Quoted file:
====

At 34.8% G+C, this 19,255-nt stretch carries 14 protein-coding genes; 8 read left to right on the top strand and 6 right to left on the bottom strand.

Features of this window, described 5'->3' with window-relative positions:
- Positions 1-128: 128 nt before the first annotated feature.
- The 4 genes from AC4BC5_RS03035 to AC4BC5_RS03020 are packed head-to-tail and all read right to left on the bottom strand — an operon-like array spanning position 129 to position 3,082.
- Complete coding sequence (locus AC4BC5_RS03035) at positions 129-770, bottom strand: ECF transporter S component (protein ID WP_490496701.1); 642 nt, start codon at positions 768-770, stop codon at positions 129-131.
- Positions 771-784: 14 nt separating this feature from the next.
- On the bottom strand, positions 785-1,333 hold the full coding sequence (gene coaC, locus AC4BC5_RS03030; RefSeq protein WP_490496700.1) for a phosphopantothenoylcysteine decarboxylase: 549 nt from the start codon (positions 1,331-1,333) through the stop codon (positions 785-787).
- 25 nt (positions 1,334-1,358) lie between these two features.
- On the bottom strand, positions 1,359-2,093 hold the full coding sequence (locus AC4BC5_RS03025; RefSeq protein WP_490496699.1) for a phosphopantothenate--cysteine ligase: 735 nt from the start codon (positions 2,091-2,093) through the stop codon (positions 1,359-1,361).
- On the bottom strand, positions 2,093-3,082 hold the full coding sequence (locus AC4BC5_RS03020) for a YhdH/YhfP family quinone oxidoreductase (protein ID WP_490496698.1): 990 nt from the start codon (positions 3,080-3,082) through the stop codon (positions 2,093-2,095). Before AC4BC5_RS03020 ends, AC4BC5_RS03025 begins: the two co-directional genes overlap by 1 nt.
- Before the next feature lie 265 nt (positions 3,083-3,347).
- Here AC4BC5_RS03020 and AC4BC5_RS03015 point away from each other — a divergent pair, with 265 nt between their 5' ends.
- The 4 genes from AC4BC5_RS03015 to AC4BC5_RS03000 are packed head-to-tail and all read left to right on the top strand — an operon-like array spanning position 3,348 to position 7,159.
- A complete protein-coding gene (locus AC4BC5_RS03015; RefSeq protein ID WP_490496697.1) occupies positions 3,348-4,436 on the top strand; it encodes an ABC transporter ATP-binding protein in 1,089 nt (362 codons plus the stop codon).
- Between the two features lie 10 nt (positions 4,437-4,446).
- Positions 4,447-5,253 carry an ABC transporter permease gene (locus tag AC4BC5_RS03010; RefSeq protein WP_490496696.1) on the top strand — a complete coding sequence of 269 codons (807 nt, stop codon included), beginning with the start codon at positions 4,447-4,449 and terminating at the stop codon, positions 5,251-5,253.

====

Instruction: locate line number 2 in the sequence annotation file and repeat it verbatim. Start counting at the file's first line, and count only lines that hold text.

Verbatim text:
Features of this window, described 5'->3' with window-relative positions: